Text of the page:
Can you name me another country that at one time toyed with the idea of banning music? It was Afghanistan; the Taliban thought of it as a corrupting influence on the society and punished those who defied their dictates. This sickness, unfortunately, is not unique to the Middle East. The Germans, when the Nazis were calling the shots, practiced a variation of it. Heinrich Himmler, the head of SS, is said to have enjoyed repeating a line from a German play, “When I hear the word culture, I reach out to my revolver.” Unbeknownst to the world, Turkey, Syria, Iran and even Iraq, before the toppling of Saddam Hussein, have been experimenting with this humorless ideology on the Kurds as well. In my quiet moments, I have found myself comparing their collective behavior to the practice of British farmers who at one time decided to deny baby calves the milk of their mothers, — they thought they could sell it in the market to make more money, — and instead fed them liquid meals made from un-sellable remnants of animal parts known as “meat and bone meal” in the industry. This Godless intervention with the order of nature, turning vegetarian animals into meat eating monsters, gave us, the Mad Cow Disease. I don’t need to remind this audience what the milk deprived calves did to their owners, and the unsuspecting consumers, when they grew up. I can, however, tell you that, unless we stop those who are experimenting with Kurds, the world will not just have less music, but its void will be filled, I am afraid, with more violence.
I want to leave aside my commentary for a moment and tell you about the facts of one particular Kurdish song that has driven a Kurdish singer of Bono’s fame, Sivan Perwer, into exile and last year came very close to sending a radio DJ to jail for four years and six months. From the research that I have been able to do, the Kurdish ballad’s inception goes back to the First World War. A young Kurdish man enlists in the Ottoman Army. He fights the Allied Powers in the battle of Gallipoli. He dies thinking he was laying down his body for a place that he had called home. His bloody clothes are sent to his loved ones as remnants of his earthly belongings. It just happens that he had been engaged to a Kurdish woman before responding to the call of arms. The news devastates her. She laments his passing. Her mournful words become the material for a memorable song throughout Kurdistan. Because her loved one’s name was Mihemed, the song has come to be known as Mihemedo. I have seen grown Kurds shed tears listening to it. Suffice it to note it is a poignant one.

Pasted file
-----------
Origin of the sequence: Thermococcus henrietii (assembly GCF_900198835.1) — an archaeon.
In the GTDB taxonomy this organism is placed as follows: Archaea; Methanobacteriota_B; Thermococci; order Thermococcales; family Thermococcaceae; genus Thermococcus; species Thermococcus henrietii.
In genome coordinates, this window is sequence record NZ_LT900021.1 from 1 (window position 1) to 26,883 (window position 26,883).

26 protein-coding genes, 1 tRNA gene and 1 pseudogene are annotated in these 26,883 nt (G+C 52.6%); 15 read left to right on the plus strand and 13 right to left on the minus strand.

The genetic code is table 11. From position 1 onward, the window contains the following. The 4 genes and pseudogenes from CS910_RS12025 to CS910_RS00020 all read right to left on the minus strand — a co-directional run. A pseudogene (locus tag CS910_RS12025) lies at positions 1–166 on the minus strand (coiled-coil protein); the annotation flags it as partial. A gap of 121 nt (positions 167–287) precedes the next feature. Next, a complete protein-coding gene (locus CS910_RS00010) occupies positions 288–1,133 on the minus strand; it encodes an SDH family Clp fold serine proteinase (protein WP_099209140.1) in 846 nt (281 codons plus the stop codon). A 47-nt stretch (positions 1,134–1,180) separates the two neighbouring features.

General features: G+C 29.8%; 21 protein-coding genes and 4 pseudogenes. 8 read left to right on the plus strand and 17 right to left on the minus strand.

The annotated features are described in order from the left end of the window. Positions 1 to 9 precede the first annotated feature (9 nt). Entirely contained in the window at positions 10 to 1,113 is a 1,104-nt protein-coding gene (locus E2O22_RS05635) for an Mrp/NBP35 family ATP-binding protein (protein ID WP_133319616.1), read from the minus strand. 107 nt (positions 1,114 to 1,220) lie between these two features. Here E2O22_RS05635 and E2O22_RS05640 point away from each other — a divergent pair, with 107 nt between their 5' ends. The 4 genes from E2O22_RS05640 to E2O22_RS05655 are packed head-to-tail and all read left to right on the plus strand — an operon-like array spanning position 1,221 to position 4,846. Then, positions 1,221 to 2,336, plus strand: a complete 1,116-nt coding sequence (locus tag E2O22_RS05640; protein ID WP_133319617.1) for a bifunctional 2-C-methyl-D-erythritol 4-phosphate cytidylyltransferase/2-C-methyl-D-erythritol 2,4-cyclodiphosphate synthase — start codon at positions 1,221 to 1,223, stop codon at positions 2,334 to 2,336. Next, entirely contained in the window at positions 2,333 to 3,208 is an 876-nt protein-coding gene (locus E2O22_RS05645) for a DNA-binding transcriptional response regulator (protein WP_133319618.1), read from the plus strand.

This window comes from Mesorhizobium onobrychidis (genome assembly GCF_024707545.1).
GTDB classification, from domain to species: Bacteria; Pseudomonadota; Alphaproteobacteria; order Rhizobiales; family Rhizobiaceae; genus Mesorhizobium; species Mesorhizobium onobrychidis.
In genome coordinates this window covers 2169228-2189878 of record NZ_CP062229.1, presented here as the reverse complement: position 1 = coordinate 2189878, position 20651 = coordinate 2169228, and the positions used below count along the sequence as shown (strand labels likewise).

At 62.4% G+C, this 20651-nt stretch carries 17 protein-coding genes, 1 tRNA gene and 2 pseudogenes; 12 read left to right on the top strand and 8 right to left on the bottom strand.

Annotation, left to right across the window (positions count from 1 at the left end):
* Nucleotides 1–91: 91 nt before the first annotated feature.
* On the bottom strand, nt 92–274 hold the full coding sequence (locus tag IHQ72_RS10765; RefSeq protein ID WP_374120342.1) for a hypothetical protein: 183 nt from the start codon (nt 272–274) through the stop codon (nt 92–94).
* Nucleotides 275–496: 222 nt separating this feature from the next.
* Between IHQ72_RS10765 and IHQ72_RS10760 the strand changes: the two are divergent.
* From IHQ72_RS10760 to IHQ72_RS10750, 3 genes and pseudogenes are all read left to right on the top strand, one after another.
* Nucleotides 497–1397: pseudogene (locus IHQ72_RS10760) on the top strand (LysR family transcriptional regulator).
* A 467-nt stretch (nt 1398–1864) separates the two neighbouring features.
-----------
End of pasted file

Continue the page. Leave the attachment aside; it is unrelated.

You are probably wondering who was that mad man that prohibited the Kurdish music. The monster in human form was none other than Mustafa Kemal Ataturk, the founder of “modern” Turkey. In fact, he may have been the commander of the Kurdish soldier, the subject of the heartrending song, since he was a leading commander in the western front. While he was trying to stop the Allies at the Dardanelles, his colleague, Enver Pasha, was busy slaughtering Armenians throughout the Ottoman Empire. Since that crime went unpunished, a new one against the Kurds soon went into effect with the establishment of the Turkish Republic. But instead of killing Kurds outright, cultural genocide was seen fit to bring an end to our existence. With the prohibition of songs came the banning of the Kurdish language. Half of the Kurdish population of the Middle East, now numbering some 20 million souls, then trapped within the borders of the Turkish Republic, was declared Mountain Turks in the name of, get your ears ready for a gem here, “Western Civilization”. The plan was that, like cars of an assembly line, we would go into the Turkish schools as Kurds and come out of them as Turks. 86 years later, unlike GM, this Turkish plant is still hard at work with no sign of bankruptcy in sight.
While that unholy work goes on, with God’s indifference as it were, there was a sequel to the song Mihemedo on January 1, 2009. Somebody must have whispered in the ear of the Turkish Prime Minister Recep Tayip Erdogan that the Kurdish song laments the passing of a Kurdish soldier, an Ottoman subject, against the British, the invaders of the Ottoman Empire. On that day, the song became “legal,” the charges against the DJ were dismissed and Turkey declared to the world that it was allowing Kurdish television and adopting the song, Mihemedo, as its tune. I had to pinch myself to make sure that what I was reading as news was real. Then I realized, — after checking the heavily controlled programs of the new station as if we Kurds need the Turks telling us how to speak our language, — that nothing had changed. Ataturk, the cancer of the Kurds, was now shoved down our throats with the help of our mother tongue. Is this any different than translating Adolf Hitler’s “Mein Kampf” to Yiddish and broadcasting it live to the Jews? Has Hollywood ever concocted a more diabolical scenario? I can’t help but ask, how come your government has never rebuked Turkey for its cultural genocide against the Kurds? Since governments in democracies are supposed follow the demands of their constituencies, is there something you could do to curb the predatory racism of the Turks? Your children, my occasional students, deserve to live in a world free of Godless racists as do all calves free of Godless British farmers.